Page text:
No Limits on Adventure – Celebri!

You may have heard about it in passing but just what is a Celebri?

From the Italian, Celebri! is a coming together of friends to celebrate Cirque du Soleil in various geographical settings. By supporting a small reunion multiple times a year, Celebri! desires to ensnare the jubilant, ecstatic, and euphoric feelings that well up inside each avid Cirque du Soleil fan and nurture that festivity into a joyous and wonderful occasion with friends and fellow fans alike.

And for just over a year now, Rich Alford and I have hosted five such Celebri’s around the world. Each event is different, complete with its own soul and tale to tell. Experience with us now the tales of the first five Celebri outings in New York City, New York; San Francisco, California; Seattle, Washington; Las Vegas, Nevada; and Seoul, South Korea.

# # #

Celebri! NYC: “Au Noveau Yorque ”

WHERE: New York City, New York (USA)
WHAT: Cirque du Soleil’s Wintuk & More!
WHEN: Nov.09.2007 – Nov.12.2007

Celebri’s genesis found its ignitive spark a few short weeks prior to its inaugural run in another Cirque-oriented gathering that both Rich and I are part of (and coordinated): CirqueCon 2007: Orlando!

CirqueCon, as you may or may not know, is an assembly of “Cirque Passionates” that found its light on Saturday, May 22, 2004 when 30-plus fans of Cirque du Soleil, from across North and Central America, descended upon the city of Vancouver to celebrate the return of Quidam, which had just delighted audiences in Japan for more than a year. The meeting was so successful that CirqueCon continued and visited Montreal in 2005, Las Vegas for 2006, Orlando in 2007 and Tokyo for 2008.

It was during CirqueCon 2007: Orlando that whispers of getting together again soon in a smaller, more intimate fashion began to find its voice. And thus Celebri was born. We chose New York City for its food, for its sights, for its people and most importantly, for Wintuk – Cirque du Soleil’s newest resident production (at the time). It was perfect.

So, on November 8, 2007, we descended upon the Big Apple and what an amazing time it was! Rich, Nicole (my girlfriend) and I boarded the 7-train at Lowry/41st-Street from Long Island City the following morning and made our way into Manhattan to begin a day of discovery and exploration.

Our day started down at the Circle Line docks for a little journey to the Statue of Liberty. If there’s one thing you have to see when visiting the Big Apple, it is lady Liberty. Many know that the Statue of Liberty was a gift to the United States by France in 1886 to commemorate the centennial of the United States’ Declaration of Independence from Great Britain and the friendship our two nations established during the American Revolution. She stands triumphantly out there in New York Harbor, lighting the way to the land of prosperity, and if you miss the opportunity to see her (whether in good weather or bad), you’ll be really disappointed. So, even though the weather was not the greatest (it wasn’t too cold and windy like last time I visited the island – man, I nearly froze my lips off! – but it wasn’t clear blue skies and sunny either), I just had to take Rich and Nicole over. And with monument passes in hand, we even got an inside peek! It is unfortunate though that you can no longer make the trek to the observation gallery at the crown.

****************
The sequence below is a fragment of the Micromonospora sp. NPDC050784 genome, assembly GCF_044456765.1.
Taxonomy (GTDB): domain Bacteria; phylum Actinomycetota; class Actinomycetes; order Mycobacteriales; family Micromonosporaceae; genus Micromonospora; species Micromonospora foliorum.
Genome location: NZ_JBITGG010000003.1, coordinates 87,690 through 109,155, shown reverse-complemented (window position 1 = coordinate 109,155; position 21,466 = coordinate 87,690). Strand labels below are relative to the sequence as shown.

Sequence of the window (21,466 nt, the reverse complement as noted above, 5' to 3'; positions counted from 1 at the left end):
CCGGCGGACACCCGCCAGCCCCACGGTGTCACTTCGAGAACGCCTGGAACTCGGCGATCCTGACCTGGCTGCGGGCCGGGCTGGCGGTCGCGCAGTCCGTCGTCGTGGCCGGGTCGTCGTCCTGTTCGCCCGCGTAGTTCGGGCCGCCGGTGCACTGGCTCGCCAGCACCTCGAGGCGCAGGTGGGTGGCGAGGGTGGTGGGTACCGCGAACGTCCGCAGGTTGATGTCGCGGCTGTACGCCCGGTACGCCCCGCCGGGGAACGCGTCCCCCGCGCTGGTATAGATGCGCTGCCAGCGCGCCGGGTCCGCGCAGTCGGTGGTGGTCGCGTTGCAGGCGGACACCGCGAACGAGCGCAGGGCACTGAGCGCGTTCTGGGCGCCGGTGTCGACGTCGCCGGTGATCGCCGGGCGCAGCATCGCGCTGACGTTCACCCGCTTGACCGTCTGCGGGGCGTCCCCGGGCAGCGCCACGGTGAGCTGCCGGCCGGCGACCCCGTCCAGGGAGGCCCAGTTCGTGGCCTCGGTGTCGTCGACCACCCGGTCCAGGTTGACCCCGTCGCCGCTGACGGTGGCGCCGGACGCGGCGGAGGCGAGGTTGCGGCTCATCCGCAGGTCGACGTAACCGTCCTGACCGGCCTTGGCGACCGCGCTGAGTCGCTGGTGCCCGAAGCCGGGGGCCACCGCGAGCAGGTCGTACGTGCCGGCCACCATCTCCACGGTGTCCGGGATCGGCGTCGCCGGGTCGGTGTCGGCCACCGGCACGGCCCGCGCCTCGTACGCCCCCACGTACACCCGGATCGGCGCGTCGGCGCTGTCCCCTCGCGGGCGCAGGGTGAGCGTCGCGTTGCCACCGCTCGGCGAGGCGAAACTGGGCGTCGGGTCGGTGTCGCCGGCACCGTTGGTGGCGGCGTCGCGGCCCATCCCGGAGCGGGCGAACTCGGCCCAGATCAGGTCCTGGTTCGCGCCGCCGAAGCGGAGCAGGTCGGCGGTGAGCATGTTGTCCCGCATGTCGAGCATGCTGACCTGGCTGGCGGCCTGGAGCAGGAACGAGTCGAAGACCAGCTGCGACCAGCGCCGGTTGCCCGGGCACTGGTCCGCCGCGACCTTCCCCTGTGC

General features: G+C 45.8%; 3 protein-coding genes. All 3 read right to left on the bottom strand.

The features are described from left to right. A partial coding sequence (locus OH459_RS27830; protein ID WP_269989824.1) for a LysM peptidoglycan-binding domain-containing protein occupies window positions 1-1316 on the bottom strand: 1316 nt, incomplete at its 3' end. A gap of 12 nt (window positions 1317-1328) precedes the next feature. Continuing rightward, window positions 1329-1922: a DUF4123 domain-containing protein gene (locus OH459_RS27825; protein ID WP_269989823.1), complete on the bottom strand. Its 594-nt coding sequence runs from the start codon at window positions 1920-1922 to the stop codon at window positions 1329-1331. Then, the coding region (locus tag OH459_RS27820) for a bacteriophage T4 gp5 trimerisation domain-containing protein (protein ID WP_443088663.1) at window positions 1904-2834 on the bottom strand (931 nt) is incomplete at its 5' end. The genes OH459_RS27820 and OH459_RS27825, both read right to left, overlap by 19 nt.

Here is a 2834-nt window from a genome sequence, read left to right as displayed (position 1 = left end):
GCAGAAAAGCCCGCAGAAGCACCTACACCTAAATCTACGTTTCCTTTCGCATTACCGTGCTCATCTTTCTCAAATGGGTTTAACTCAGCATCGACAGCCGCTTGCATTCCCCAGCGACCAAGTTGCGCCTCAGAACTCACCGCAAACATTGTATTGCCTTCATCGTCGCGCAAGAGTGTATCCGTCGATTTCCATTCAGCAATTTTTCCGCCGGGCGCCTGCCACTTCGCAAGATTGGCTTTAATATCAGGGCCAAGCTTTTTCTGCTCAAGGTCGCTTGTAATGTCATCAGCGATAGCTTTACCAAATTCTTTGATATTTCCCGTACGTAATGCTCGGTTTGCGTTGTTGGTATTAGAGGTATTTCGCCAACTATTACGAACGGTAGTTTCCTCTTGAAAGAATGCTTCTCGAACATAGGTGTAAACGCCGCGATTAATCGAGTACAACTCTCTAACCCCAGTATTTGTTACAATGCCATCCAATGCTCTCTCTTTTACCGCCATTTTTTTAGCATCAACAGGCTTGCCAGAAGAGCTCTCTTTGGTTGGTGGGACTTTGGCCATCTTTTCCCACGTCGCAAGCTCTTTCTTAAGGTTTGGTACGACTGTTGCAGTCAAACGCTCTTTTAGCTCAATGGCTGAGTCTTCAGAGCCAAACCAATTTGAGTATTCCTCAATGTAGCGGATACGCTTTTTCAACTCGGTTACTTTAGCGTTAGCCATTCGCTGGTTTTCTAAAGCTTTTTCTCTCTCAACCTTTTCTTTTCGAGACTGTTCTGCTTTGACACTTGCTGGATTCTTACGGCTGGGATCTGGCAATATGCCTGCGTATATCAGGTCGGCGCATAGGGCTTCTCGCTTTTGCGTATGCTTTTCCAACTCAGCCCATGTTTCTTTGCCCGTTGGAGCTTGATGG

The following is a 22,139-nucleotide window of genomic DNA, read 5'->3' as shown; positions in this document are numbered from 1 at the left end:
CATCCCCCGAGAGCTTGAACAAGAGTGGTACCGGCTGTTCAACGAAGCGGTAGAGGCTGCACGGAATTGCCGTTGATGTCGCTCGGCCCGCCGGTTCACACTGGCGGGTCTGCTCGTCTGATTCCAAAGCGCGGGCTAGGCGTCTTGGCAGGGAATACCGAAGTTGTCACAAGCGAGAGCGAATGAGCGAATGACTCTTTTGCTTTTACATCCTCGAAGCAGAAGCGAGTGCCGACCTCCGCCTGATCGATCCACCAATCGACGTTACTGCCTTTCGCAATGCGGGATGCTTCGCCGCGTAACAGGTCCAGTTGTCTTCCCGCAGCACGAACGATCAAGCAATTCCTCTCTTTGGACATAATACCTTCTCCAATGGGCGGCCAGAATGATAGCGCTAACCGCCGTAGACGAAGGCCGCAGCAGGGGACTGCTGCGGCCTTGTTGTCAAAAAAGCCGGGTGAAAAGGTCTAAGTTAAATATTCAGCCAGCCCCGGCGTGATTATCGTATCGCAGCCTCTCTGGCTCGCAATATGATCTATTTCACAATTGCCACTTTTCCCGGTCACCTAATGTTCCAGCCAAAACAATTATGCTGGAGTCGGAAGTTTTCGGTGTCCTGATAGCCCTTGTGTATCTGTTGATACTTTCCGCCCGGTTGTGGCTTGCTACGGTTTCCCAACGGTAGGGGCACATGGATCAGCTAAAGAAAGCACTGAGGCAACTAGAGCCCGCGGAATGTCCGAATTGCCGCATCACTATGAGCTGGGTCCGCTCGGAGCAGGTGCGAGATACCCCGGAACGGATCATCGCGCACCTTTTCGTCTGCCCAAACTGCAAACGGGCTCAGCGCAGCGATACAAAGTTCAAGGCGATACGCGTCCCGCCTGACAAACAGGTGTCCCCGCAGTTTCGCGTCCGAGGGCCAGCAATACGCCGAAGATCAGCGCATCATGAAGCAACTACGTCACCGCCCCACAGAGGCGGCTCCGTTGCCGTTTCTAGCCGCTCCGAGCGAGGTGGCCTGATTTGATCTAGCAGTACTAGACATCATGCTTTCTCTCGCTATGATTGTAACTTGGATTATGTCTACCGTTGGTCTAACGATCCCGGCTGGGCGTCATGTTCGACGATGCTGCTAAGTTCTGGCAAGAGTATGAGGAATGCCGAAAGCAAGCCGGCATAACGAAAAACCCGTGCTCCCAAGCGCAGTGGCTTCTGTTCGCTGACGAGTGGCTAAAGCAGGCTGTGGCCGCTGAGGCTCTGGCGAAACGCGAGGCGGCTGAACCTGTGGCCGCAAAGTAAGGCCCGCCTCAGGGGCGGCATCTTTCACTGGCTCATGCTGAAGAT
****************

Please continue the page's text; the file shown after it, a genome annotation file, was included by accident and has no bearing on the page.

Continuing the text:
After Ms. Liberty, it was no holds bars for the rest of Manhattan.

Continuing our adventure northward, we made a stop in the financial district – There’s Wall Street itself, which is both a street and a neighborhood, that’s the home to America’s financial industry. You’ll find the New York Stock Exchange (NYSE), the NASDAQ index, American Stock Exchange (AMEX), the Mercantile Exchange (MEX) and The Board of Trade for New York all within the area. Of course the most famous (or infamous) is the New York Stock Exchange building at the corner of Wall and Broad streets and the Federal Hall. Historians may know that it was on this very spot that George Washington, our first President, was inaugurated and just a few months later, where the Bill of Rights was passed. Even Wall Street’s name can be traced back to the original New Amsterdam settlement where the road served as its boundary and then later as the location of an actual fortified wall!